I still hate the archers
Dynasty Warriors 3 used to be my personal addiction. I sampled the fighting styles of every last historical warrior, completed the story mode a dozen times over at multiple difficulties, gathered every hidden item and most of the coveted fourth weapons. Dynasty Warriors 4? I played it for about an hour. It took me that long to discover it was essentially the same game I had already beaten into the ground, only with a poorly-conceived weapon experience system. So DW5 became an automatic pass for me, and I think it was a bad idea in retrospect, because then maybe I wouldn't be addicted to DW5:XL.
Creating your own warrior in DW4 was a throwaway mode that just didn't have enough options to make anything worthwhile. Now in DW5:XL you can develop someone who fits seamlessly into these threads of historical fiction, with numerous clothing options (most needing to be unlocked) and the fighting styles of the forty eight regulars to chose from, though I wish they had included a few color options for the various hair styles. A blond afro would have been the height of Chinese fashion. Characters so created can test their mettle in Extreme Mode, or Legends Mode once the mission has been completed at least once, but their real purpose is Destiny Mode.
Destiny Mode begins with you as just another foot soldier that's been taken under the wing of the general of your choice, as part of one of the three major factions vying for control of ancient China. If you're going to survive, you're going to need to make use of the skill system, where allocating points to unlock certain abilities can give you everything from the basic horse riding skill to being able to heal allies in battle. Doing well in missions will earn you more points to play with, and even weapons or free skills from your patron if they're particularly impressed. You can also perform challenges within a mission, like slaughtering a hundred foes in under ten minutes, for more points.
You can also impress your enemies, and after defeating a powerful general you might receive a note suggesting you defect to their side. Accept, and you'll earn the wrath of your former allies when you meet again on the battlefield...that is unless you chose to only pretend to swear a new allegiance, and lure these trusting forces into a trap devised by your original sponsor. With the ability to sample a range of fighting styles, use more tactical options like planning ambushes and setting fires, saving your character to be used in other modes once you've raised their stats through the roof, and changing your outfit to suit every occasion, the only problem with Destiny Mode is that it's over with all too quickly. Any semi-skilled player can blow through it in a matter of a few hours, and with only three storylines, which often repeats the same missions from slightly different perspectives, there isn't a lot of replay incentive.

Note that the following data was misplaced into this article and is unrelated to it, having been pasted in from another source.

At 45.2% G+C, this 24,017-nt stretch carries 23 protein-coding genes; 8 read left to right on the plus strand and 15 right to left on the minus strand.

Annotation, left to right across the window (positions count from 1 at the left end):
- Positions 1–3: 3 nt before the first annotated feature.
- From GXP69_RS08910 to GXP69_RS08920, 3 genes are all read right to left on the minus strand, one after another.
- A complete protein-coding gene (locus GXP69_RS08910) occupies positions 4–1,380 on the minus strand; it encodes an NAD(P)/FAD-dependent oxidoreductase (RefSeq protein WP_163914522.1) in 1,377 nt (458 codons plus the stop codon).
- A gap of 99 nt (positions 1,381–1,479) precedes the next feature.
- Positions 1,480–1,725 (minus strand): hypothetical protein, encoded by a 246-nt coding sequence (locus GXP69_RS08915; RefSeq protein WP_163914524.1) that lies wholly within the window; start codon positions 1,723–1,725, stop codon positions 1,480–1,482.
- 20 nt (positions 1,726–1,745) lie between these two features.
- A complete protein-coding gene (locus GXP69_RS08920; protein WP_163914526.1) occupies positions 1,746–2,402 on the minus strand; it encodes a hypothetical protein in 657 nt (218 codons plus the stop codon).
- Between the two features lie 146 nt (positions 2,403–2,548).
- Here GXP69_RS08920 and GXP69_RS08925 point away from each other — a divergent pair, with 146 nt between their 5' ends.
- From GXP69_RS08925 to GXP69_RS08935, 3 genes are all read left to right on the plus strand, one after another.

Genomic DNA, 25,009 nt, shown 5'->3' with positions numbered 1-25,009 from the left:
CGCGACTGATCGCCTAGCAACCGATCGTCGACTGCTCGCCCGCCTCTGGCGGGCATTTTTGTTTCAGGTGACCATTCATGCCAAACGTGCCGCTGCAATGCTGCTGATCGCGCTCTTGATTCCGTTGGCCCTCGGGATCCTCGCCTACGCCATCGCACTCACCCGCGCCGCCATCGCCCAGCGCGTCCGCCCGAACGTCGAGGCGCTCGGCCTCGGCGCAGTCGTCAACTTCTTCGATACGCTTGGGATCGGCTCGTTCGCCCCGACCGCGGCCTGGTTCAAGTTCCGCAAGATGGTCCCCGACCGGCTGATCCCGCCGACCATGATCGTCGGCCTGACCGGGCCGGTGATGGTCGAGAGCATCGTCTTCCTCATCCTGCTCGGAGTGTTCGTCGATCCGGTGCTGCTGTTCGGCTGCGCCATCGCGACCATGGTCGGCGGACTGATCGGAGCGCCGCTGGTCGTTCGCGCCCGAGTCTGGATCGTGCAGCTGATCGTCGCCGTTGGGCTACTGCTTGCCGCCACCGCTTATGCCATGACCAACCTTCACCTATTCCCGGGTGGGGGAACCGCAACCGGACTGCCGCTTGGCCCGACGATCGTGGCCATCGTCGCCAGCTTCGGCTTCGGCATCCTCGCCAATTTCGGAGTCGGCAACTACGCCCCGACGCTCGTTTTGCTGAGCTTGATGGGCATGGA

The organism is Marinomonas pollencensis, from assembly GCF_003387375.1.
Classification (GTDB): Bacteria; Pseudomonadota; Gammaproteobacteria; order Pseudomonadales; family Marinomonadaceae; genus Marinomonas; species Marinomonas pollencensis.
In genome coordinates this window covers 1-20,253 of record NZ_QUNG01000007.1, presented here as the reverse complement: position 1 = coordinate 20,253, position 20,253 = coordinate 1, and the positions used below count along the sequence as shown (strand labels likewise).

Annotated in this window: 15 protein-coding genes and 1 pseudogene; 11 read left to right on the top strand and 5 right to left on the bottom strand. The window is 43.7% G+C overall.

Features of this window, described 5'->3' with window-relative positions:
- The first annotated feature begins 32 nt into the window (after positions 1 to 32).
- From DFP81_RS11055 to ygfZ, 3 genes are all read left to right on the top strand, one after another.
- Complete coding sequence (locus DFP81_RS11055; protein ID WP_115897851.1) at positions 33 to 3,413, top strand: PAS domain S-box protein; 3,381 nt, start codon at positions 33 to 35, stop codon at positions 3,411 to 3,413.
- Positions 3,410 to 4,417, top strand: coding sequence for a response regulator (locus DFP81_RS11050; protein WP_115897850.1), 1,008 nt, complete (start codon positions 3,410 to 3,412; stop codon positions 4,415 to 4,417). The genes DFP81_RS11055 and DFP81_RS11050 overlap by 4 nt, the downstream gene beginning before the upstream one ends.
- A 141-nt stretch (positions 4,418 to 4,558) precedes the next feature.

Starting over from scratch after dying is more fun than it sounds
By contrast, Extreme Mode doesn't end until you make it end, even if that means leaving you dead on the dusty ground. It's a survival mode where your character isn't healed between missions and meat buns are as rare as a water park in the desert. Instead, you need to buy healing items at shops, along with various items to improve your character, which only increase in price the more you depend on them. The missions themselves are thrown together at random, so despite the relatively short map list, you never seem to run into exactly the same situation twice. It's not every day you're being chased by four hostile officers, Lu Bu, and an elephant...and that's probably a good thing. Though it's still something that can be survived if you collect enough iron to build up your weapon's stats in whatever way you choose, raising and eventually evolving into more powerful forms. You can also take to the field with up to three allies, but you'll need to defeat them or buy them off before they'll be willing to join.
All of this makes one of the most challenging, engaging experiences in the entire Dynasty Warriors series...at least until you hit mission 15. Then difficulty spikes like a bad set of heels, so now your allies start dropping like flies, and large chunks are chewed away from your life bar by basic strikes. The game suddenly becomes less a matter of skill, and more of spamming your character's most powerful attacks over and over, like Lu Bu's standing charge attack that's 99% invulnerable, when one lucky combo is enough to put you on the edge of death. If you manage to survive to mission 25 you'll be introduced to the ice archers, who can freeze you with a single hit, leaving you wide open for a frustrating death. At least you keep 10% of your accumulated iron if you quit (only 5% if you die) to let you start off with a kick ass weapon for your next play through.